This is your captain speaking: tips for long-haul flights this travelling season
’Tis the season!
This summer, many of us will be escaping to hotter destinations around Australia, or ditching the heat altogether and opting for a White Christmas on the other side of the world. Travelling is always fun, but many look at the flight there (and home) as the biggest speed hump they need to overcome before they even have a chance to think about their holiday!
Even those destinations closer to us still take a decent few hours. Sydney to Bali is around six hours, Brisbane to Thailand is 10, and Melbourne to Hawaii requires an 11-hour flight.
While many people fear flying, a lot of others also dread the discomfort of long-haul flights.
We know prolonged sitting is bad.
And we also know what we can do at work to break up those monotonous sitting hours in front of our computer!
… But what can you do when there really isn’t much to do?
Sure, the easiest thing to prepare for one of those daunting flights might be to have a sleeping pill, pop in your headphones and prey that when you wake up you’ll be landing, but that’s almost always not the case.
We’ve gathered some tips that will help you survive those 14 hours between Melbourne and Los Angeles.
1] Keep hydrated:
This is probably one of the most important tips.
Cabin air is dry. How dry? Well, our ideal humidity levels fall between 50 and 60%. The humidity levels in aircraft cabins is usually less than 20%.
The lack of humidity makes it hard for your system to flush out germs. Give your body the push it needs by sipping water frequently. Don’t be shy to ask cabin crew for water almost every time they pass you!
Many think coffee and tea serve as suitable substitutes for water, but don’t be fooled. These are actually diuretics which “wring more fluid out of your body than they bring in”.
2] Skip the alcohol:
It’s tempting to consider a glass of red to help you relax and pass the time, but alcohol at the best of times is dehydrating, so combined with dry cabin air, you can imagine what it is doing to you at 30,000 feet!
3] Keep the blood flowing:
Deep vein thrombosis – commonly known as DVT – is a condition where a blood clot forms within a vein. Signs include swelling, pain, and engorged veins. The chance of developing DVT in your lifetime ranges from 2 to 5 per cent, and it’s more common in older people than younger people. It’s estimated 300,000 Americans develop first-time DVT every year.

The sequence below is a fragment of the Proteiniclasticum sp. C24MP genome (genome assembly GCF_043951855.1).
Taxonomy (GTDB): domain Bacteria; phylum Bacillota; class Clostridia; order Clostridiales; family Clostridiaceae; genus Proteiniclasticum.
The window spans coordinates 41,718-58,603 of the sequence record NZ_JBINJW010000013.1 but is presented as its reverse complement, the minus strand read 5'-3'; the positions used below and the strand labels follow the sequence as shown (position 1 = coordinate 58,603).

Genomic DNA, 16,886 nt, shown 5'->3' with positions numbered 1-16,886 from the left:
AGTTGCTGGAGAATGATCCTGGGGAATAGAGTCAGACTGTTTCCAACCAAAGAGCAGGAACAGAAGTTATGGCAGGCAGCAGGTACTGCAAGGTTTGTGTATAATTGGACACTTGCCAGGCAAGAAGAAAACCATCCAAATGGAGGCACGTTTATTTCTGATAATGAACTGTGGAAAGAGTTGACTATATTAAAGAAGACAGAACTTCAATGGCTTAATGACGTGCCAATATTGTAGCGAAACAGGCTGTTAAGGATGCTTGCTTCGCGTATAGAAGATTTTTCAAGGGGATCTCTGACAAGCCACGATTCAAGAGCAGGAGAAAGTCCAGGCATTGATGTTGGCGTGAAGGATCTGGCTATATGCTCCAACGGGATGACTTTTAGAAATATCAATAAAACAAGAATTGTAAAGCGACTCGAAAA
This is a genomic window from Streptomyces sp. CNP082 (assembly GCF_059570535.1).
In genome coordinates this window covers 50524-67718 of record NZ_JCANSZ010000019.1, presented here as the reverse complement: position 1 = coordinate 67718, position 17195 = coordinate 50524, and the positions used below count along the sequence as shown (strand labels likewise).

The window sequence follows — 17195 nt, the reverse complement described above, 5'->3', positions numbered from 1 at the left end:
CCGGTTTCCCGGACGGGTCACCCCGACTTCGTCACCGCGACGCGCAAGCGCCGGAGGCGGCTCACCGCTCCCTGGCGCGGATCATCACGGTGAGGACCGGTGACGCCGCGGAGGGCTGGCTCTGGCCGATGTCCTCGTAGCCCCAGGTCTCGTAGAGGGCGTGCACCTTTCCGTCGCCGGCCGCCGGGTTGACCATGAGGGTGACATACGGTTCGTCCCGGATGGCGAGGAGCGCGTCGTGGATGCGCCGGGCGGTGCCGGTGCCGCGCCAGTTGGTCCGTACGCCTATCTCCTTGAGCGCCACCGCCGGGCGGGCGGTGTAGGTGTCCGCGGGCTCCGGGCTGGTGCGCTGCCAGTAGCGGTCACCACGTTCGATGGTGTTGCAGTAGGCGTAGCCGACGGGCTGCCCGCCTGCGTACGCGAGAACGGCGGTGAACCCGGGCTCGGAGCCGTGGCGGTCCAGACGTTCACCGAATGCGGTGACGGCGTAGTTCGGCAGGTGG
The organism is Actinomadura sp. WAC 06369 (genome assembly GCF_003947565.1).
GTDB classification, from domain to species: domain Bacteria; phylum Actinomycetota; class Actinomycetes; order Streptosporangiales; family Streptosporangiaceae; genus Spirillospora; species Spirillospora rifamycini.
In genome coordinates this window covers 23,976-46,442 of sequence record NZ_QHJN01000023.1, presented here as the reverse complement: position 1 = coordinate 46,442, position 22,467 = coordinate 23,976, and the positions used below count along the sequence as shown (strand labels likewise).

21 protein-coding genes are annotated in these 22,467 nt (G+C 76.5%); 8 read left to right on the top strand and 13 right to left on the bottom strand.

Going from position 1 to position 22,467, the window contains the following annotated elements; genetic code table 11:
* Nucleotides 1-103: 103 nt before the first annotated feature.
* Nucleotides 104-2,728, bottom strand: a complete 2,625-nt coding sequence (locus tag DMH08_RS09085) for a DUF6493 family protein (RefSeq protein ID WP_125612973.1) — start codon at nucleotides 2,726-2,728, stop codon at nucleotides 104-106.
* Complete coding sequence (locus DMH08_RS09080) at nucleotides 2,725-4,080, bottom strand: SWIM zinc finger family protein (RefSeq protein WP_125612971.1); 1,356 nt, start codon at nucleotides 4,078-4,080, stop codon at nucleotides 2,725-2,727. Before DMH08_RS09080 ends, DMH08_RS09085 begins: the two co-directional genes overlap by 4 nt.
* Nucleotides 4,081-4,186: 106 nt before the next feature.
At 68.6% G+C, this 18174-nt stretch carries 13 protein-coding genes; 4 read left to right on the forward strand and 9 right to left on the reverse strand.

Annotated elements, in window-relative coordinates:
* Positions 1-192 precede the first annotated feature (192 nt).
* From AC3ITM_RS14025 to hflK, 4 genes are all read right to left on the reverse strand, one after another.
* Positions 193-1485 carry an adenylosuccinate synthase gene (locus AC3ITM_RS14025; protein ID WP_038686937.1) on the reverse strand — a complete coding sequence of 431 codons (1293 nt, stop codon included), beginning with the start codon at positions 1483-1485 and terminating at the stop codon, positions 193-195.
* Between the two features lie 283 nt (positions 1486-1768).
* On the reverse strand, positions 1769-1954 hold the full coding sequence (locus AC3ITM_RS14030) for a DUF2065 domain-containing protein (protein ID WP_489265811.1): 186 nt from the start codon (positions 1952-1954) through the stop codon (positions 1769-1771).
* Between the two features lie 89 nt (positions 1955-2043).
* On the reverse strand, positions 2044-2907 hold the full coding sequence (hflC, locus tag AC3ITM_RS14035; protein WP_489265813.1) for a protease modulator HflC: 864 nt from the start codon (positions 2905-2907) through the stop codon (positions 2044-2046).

Other dangers of prolonged sitting can include unwanted weight gain, type 2 diabetes, high blood pressure, and even sleep apnea.
So how can you keep moving when you’re restricted by a little thing called an aeroplane? Here are some tips:
Use the bathroom often
This ties in with our first tip. The more water you drink, the more you’ll need to use the bathroom. Frequently interrupting your sedentary time will help re-energise the body and get your blood pumping, even if it’s just a ten-metre walk to and from the bathroom and a few minutes hanging in the galley.
Exercise and stretch frequently
While you’re waiting for the bathroom, do calf raises, march on the spot, stretch your legs, bob up and down, do some gentle lunges, or ANYTHING to wake your muscles up from their slumber. And don’t worry about looking foolish – trust me, you won’t be the only person doing this!
Back in your seat, do some gentle neck rolls to relieve tension. Sitting for long periods of time can result in us carrying a lot of tension in our neck and shoulders.
Use your in-flight movies as a timer
One of the best things about flying is the plethora of in-flight entertainment you’re offered, particularly on long flights. Many movies hover around the one-and-a-half to two-hour mark, so make it a point to get up at least once during the movie, and then again when the movie has finished.
Postpone clicking play on the next one to stand up, have a wiggle, wander up and down the aisles, and do some squats!
(Even better: choose a TV series! Short episodes means you’ll be moving every half hour – awesome!)
Keep an eye on the time
It’s easy to lose track of time on a flight:
What time is it at my origin? Should I be sleeping?
Who cares, what time is it at my destination?
Should I change my watch?
You should change your watch (or smartphone) to your destination as soon as you take off, so you can mirror those sleep/wake patterns. It’s no use worrying about the time back home when you’ve got a completely different time zone to adjust to over the next few days!
Being guided by the destination time will help you establish a pattern quicker and might even reduce jet lag once you’ve arrived! Of course, just because it’s 11pm at your destination it doesn’t mean you should force yourself to turn off your movie, refuse food and try to sleep. Just use this new time as a guide to gently acclimatise yourself to your future timezone.
The cabin itself will help you out too, by dimming lights when it’s an optimal time to try and get some rest, or even just to wind down with a good book or magazine.
Approach your next flight with a lot more know-how and a lot less stress, so you can begin your holiday the moment you step on board. Safe flight to those travelling this holiday season!